The result of ‘The Voice’ referendum is most pleasing. Prime Minister Anthony Albanese asked Australians to sign a blank cheque and got a big fat zero in return.
Australians were asked by their government last Saturday to institutionalise inequality by constitutionally enshrining separateness. There is no doubt, however, that the Prime Minister will try to achieve the same result by non-constitutional means. States are likely to set up Voice-like constructs.
In addition, the federal Labor government led by Anthony Albanese has its own federal Indigenous laws that it wants to pass regardless of ‘The Voice’. These Indigenous cultural laws essentially create an apartheid state with ‘rent’ paid to the Indigenous land owners, ostensibly.
Politicians who engineer these divisive laws are leading us down that dark corridor on the basis of race – thus prolonging the sorry history of racial difference. We can only guess the level of hatred and division would the so-called ‘Voice to Parliament’ generate, if passed.
It is not guaranteed that an institution like the Voice would make a measurable difference for Indigenous Australians. Would it curb the riots and crime spree in Alice Springs? Reduce addictions? Eliminate child abuse? Decrease alcohol dependency? Would it increase the lifespan of Indigenous Australians? Better health outcomes?
The answer is an emphatic no! On the contrary, the prevalence of passive welfare dependence in the Indigenous communities is directly correlated to the scourge of drugs, pornography, child abuse, and the effects of ‘humbugging’.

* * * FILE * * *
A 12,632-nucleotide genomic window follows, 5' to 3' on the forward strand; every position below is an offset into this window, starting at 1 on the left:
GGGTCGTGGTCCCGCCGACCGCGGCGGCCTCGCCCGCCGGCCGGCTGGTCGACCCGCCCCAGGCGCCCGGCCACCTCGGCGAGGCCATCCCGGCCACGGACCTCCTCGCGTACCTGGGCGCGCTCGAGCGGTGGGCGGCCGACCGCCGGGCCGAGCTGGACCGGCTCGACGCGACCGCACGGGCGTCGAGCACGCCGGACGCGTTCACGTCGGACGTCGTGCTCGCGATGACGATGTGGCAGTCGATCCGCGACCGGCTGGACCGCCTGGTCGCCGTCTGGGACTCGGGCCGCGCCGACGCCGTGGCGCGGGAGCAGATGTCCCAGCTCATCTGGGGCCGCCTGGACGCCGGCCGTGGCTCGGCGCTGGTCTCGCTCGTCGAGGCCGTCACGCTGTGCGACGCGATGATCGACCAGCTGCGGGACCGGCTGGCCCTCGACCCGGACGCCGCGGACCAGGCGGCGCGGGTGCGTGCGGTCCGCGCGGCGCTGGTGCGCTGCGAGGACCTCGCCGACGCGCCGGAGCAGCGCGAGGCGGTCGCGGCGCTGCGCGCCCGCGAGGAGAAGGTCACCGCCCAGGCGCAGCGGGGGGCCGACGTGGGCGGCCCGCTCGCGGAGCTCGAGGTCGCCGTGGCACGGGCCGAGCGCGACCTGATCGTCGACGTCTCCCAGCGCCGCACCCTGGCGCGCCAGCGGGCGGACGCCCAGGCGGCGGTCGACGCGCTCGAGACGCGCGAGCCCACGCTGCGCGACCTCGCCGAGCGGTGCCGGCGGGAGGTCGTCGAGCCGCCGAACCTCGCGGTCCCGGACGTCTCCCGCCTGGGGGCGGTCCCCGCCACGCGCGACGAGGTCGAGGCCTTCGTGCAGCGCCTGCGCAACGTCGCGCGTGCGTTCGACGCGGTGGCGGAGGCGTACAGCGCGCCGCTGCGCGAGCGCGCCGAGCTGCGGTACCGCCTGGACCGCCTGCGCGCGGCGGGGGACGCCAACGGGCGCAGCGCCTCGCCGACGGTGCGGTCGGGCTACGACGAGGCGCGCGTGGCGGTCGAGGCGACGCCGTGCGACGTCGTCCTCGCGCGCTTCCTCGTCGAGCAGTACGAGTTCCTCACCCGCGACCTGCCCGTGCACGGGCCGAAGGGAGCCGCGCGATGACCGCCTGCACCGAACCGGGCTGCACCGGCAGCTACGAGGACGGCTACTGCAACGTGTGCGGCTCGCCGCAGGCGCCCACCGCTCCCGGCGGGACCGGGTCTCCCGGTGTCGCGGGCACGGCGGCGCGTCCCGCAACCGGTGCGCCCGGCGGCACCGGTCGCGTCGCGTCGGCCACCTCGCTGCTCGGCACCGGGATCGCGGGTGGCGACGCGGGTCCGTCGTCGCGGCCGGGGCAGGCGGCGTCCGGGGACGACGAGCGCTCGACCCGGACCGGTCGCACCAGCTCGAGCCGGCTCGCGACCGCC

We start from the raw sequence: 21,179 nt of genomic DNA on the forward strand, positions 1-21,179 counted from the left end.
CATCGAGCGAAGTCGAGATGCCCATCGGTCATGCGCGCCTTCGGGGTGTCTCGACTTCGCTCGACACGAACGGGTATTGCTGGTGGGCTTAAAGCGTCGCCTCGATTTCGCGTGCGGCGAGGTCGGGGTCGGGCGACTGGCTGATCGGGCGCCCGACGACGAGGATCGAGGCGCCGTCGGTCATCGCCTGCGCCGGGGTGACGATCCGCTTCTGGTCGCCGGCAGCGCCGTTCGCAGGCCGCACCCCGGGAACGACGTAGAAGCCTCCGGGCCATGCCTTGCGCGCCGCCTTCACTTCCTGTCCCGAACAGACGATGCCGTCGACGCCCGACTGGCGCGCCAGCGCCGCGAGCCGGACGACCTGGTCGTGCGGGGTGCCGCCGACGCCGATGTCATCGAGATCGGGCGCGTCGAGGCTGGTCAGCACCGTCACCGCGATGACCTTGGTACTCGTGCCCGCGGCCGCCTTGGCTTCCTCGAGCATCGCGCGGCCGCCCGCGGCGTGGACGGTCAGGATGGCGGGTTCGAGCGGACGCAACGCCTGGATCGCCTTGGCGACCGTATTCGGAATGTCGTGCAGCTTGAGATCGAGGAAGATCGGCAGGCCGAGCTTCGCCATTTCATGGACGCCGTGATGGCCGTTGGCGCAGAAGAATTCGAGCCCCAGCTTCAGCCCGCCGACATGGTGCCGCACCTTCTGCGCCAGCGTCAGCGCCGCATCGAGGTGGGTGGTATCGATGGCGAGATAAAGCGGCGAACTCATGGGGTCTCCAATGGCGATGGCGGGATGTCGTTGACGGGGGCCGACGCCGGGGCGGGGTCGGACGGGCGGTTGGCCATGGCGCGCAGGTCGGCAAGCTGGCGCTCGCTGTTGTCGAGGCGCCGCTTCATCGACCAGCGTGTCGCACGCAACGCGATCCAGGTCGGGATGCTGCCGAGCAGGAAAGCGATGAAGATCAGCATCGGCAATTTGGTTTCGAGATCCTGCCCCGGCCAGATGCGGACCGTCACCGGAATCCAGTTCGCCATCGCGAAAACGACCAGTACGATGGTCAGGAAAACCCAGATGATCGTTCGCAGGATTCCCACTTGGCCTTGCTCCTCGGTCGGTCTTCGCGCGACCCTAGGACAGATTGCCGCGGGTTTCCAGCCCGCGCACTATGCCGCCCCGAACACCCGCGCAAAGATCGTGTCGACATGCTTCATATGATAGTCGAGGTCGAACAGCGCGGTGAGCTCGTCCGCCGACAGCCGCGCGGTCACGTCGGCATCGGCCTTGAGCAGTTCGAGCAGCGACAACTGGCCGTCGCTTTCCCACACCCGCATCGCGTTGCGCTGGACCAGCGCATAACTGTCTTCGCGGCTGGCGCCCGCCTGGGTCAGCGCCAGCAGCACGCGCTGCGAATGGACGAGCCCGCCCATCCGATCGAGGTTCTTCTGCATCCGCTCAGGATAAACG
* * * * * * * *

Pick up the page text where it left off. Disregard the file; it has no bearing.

However, government programs to help welfare recipients tend to exacerbate these problems. By handing out welfare checks impersonally to all who potentially qualify, without addressing the underlying behavioural problems, the government in essence ‘rewards’ dysfunctional behaviour that affects not only the recipient but their community at large.
Be that as it may, the undeniable truth is that one of the great virtues of the Australian Constitution is its equal treatment of all its citizens. Far from being “racist”, our fundamental law is colour-blind, and it treats everyone equally, no matter when they or their ancestors arrived here.
Indeed, it is entirely inappropriate to use the Australian Constitution to promote one group over the rest of the population. At a philosophical level, the proposal of a “Voice” based on racial qualification is profoundly discriminatory, divisive and inequitable. It would inevitably create permanent race-based qualifications that would turn Australia into a constitutionally endorsed two-tier society.
In this sense, it is important to consider that idea of equality before the law in western democracies is traditionally derived from the Christian view of the equality of all humans in the sight of God. This sentiment is what directly motivated the American Founders to famously declare the following:
We hold these truths to be self-evident, that all men are created equal, that they are endowed by their Creator with certain unalienable Rights, that among these are Life, Liberty and the pursuit of Happiness.